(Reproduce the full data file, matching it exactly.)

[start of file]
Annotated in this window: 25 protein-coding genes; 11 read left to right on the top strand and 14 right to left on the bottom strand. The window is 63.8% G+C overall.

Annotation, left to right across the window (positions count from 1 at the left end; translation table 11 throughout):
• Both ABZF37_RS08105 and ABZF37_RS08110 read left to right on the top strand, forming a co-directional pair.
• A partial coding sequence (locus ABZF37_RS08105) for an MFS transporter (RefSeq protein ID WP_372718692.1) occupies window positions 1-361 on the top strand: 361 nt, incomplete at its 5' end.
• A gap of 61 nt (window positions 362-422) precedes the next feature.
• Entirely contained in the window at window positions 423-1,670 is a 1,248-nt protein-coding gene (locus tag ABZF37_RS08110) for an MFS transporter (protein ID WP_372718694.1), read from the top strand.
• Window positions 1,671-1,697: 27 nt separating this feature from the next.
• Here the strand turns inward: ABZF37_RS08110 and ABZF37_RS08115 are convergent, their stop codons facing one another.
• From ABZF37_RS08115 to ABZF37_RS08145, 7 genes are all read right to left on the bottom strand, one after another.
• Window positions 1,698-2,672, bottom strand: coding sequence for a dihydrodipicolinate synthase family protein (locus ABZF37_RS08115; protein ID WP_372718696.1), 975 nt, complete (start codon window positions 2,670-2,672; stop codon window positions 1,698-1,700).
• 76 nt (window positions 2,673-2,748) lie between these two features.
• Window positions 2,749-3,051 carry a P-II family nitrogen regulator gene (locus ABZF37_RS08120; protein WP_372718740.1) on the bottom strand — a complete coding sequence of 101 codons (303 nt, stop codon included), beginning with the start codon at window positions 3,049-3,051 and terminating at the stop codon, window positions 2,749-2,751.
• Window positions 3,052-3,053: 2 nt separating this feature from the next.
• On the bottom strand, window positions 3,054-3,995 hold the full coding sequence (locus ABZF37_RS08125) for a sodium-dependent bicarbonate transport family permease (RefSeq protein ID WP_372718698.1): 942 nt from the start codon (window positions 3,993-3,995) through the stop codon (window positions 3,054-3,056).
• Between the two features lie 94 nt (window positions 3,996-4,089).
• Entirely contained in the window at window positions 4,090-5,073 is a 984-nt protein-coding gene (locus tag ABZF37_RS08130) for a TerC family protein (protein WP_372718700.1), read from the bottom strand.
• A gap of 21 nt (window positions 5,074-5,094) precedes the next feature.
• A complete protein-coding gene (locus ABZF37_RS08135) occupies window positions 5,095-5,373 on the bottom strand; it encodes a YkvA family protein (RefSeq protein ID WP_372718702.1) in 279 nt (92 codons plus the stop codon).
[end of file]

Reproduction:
Annotated in this window: 25 protein-coding genes; 11 read left to right on the top strand and 14 right to left on the bottom strand. The window is 63.8% G+C overall.

Annotation, left to right across the window (positions count from 1 at the left end; translation table 11 throughout):
• Both ABZF37_RS08105 and ABZF37_RS08110 read left to right on the top strand, forming a co-directional pair.
• A partial coding sequence (locus ABZF37_RS08105) for an MFS transporter (RefSeq protein ID WP_372718692.1) occupies window positions 1-361 on the top strand: 361 nt, incomplete at its 5' end.
• A gap of 61 nt (window positions 362-422) precedes the next feature.
• Entirely contained in the window at window positions 423-1,670 is a 1,248-nt protein-coding gene (locus tag ABZF37_RS08110) for an MFS transporter (protein ID WP_372718694.1), read from the top strand.
• Window positions 1,671-1,697: 27 nt separating this feature from the next.
• Here the strand turns inward: ABZF37_RS08110 and ABZF37_RS08115 are convergent, their stop codons facing one another.
• From ABZF37_RS08115 to ABZF37_RS08145, 7 genes are all read right to left on the bottom strand, one after another.
• Window positions 1,698-2,672, bottom strand: coding sequence for a dihydrodipicolinate synthase family protein (locus ABZF37_RS08115; protein ID WP_372718696.1), 975 nt, complete (start codon window positions 2,670-2,672; stop codon window positions 1,698-1,700).
• 76 nt (window positions 2,673-2,748) lie between these two features.
• Window positions 2,749-3,051 carry a P-II family nitrogen regulator gene (locus ABZF37_RS08120; protein WP_372718740.1) on the bottom strand — a complete coding sequence of 101 codons (303 nt, stop codon included), beginning with the start codon at window positions 3,049-3,051 and terminating at the stop codon, window positions 2,749-2,751.
• Window positions 3,052-3,053: 2 nt separating this feature from the next.
• On the bottom strand, window positions 3,054-3,995 hold the full coding sequence (locus ABZF37_RS08125) for a sodium-dependent bicarbonate transport family permease (RefSeq protein ID WP_372718698.1): 942 nt from the start codon (window positions 3,993-3,995) through the stop codon (window positions 3,054-3,056).
• Between the two features lie 94 nt (window positions 3,996-4,089).
• Entirely contained in the window at window positions 4,090-5,073 is a 984-nt protein-coding gene (locus tag ABZF37_RS08130) for a TerC family protein (protein WP_372718700.1), read from the bottom strand.
• A gap of 21 nt (window positions 5,074-5,094) precedes the next feature.
• A complete protein-coding gene (locus ABZF37_RS08135) occupies window positions 5,095-5,373 on the bottom strand; it encodes a YkvA family protein (RefSeq protein ID WP_372718702.1) in 279 nt (92 codons plus the stop codon).